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Fine is the largest ever levied for antitrust violations in the EU

Intel is the largest CPU maker in the world and dominates the market in many categories. Allegations were made against Intel in Europe that the company was using its dominant market position to reduce competition and prevent AMD from gaining market share.

has been following the EU investigation into Intel closely. This week allegations against Intel were outlined that claimed the chipmaker offered computer makers discounts and incentives to not use AMD products and to cancel AMD products in development.

The New York Times reports that The European Commission has now ruled against Intel and fined the massive chipmaker $1.45 billion. The fine is the largest ever levied against a company by the Commission and eclipses the fine that Microsoft paid to the EU for anticompetitive practices by about two times.

The EU competition commissioner Neelie Kroes says that the massive fine was justified because Intel has denied consumers a choice for CPUs in products. Kroes told the NYT, "[Intel used] used illegal anticompetitive practices to exclude its only competitor and reduce consumers’ choice — and the whole story is about consumers."

Intel CEO Paul Otellini said the firm would appeal the decision. Otellini said, "We believe the decision is wrong and ignores the reality of a highly competitive microprocessor marketplace. There has been absolutely zero harm to consumers."

AMD's Giuliano Meroni, president of European operations said, "[The decision would] shift the power from an abusive monopolist to computer makers, retailers and above all PC consumers."

Kroes also says that Intel went to great lengths to cover up its anticompetitive actions. Part of the ruling against Intel also forces the company to immediately stop offering computer makers rebates that are part of the reason Intel maintains an 80% market share in Europe.

Intel must change these practices immediately pending appeal though it can ask for an injunction. The $1.45 billion fine has to be paid immediately, but will be placed into an account and held until all of Intel's appeals are exhausted. The appeals process could reportedly last for years.

The amount of the fine levied against Intel is certainly massive, but the NYT says it could have been even larger. The European Commission can levy fines as high as 10% of the company's total revenue. With sales of $37.6 billion in 2008, the fine could have reached nearly $4 billion.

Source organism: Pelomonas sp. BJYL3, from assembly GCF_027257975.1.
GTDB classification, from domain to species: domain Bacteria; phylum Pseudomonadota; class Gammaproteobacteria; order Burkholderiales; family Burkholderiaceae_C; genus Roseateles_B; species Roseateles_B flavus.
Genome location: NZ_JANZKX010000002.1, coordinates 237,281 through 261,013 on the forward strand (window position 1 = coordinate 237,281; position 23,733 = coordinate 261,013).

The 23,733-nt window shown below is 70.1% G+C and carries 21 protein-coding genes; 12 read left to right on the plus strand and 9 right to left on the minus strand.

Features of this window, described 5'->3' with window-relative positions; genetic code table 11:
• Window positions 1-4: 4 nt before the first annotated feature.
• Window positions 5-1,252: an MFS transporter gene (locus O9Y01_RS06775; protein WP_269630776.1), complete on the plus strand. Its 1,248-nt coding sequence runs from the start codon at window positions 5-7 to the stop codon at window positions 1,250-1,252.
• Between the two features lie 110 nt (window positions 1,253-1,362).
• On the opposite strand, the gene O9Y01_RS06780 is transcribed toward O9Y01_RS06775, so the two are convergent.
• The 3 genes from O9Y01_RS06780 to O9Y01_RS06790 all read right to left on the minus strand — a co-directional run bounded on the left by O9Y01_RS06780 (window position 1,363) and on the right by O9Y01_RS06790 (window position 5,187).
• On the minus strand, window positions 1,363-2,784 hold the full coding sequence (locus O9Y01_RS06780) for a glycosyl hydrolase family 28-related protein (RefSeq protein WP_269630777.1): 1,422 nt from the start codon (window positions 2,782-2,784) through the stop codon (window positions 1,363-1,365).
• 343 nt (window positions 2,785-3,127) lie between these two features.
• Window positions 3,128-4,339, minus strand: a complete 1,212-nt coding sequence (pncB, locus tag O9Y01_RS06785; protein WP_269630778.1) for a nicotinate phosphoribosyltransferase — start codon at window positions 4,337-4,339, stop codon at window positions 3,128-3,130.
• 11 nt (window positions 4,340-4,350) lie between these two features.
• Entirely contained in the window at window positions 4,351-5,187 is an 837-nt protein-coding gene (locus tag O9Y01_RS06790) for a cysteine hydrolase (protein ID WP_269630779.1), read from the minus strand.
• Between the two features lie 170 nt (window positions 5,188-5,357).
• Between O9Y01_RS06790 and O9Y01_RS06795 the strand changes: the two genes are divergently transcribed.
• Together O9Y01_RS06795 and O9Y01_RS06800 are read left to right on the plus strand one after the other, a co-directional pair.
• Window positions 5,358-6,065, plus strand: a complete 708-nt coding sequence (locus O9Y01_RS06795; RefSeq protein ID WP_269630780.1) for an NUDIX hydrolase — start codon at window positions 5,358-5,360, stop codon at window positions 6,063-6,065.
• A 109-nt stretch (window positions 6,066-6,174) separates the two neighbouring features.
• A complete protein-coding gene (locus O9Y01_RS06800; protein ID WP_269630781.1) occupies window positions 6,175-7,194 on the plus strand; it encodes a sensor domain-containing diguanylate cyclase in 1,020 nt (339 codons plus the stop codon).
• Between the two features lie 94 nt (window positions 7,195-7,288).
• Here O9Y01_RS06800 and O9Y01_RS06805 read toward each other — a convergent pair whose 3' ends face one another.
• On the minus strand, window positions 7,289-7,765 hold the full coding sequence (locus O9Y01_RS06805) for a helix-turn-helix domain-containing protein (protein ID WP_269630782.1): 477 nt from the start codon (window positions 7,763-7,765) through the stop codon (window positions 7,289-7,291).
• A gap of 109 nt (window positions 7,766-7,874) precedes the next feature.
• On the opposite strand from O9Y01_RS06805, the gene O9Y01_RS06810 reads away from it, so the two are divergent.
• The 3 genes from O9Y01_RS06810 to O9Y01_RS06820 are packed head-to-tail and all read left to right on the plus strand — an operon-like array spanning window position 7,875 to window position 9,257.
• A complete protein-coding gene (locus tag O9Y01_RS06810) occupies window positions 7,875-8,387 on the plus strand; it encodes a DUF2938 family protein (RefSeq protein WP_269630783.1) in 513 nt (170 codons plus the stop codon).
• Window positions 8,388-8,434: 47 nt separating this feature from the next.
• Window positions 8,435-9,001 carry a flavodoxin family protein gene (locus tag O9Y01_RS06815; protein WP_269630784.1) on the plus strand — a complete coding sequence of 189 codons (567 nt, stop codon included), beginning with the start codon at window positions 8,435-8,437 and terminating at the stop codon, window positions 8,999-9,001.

Fines collected by the commission are added to its budget, which is around €130 billion reports the NYT. Kroes said, "Now they [Intel] are the sponsors of the European taxpayers."

The huge fine will also serve as a warning to other companies facing investigation by the commission. Regulators in the EU are some of the strictest enforcers of antitrust law in the world. The NYT reports that the EU is so much tougher on antitrust that U.S. firms often file allegations in Europe rather than in America. Intel is also facing inquiries in the U.S. from the FCC over similar allegations.

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Scared $hitless
By eetnoyer on 5/13/2009 11:38:11 AM , Rating: 3
Intel ought to be terrified by all of the comission rulings and the pending case in the U.S. Assuming that I'm reading things correctly, if AMD prevails in the U.S. court case at proving tortious interference on the part of Intel, they could use the findings as cause to terminate the x86 cross license agreement.

Given the timeline, AMD's claims would take precendence over Intel's claims regarding the foundry spinoff. I wouldn't be surprised if Intel's claims for terminating the agreement a couple of months ago are nothing more than an attempt to pressure AMD to drop the antitrust suit.

I doubt that it would ever get so far, but imagine what would happen if Intel lost the rights to the past 10 years of AMD IP, while AMD retained all of their rights to Intel IP. At the very least, it should make the renegotiation of the cross license agreement very interesting.

BTW, does anyone know when the antitrust suit in the U.S. is schedule to go to trial?

RE: Scared $hitless
By Dribble on 5/13/2009 11:46:13 AM , Rating: 2
Na, in the US they can just pay off all everyone investigating it, and will get away with a meaningless slap on the wrist.

RE: Scared $hitless
By mvpx02 on 5/13/2009 11:48:36 AM , Rating: 2
BTW, does anyone know when the antitrust suit in the U.S. is schedule to go to trial?

March of 2010 last I heard

RE: Scared $hitless
By Pryde on 5/14/2009 2:13:30 AM , Rating: 2
imagine what would happen if Intel lost the rights to the past 10 years of AMD IP, while AMD retained all of their rights to Intel IP.

Now that would be very anti competitive.

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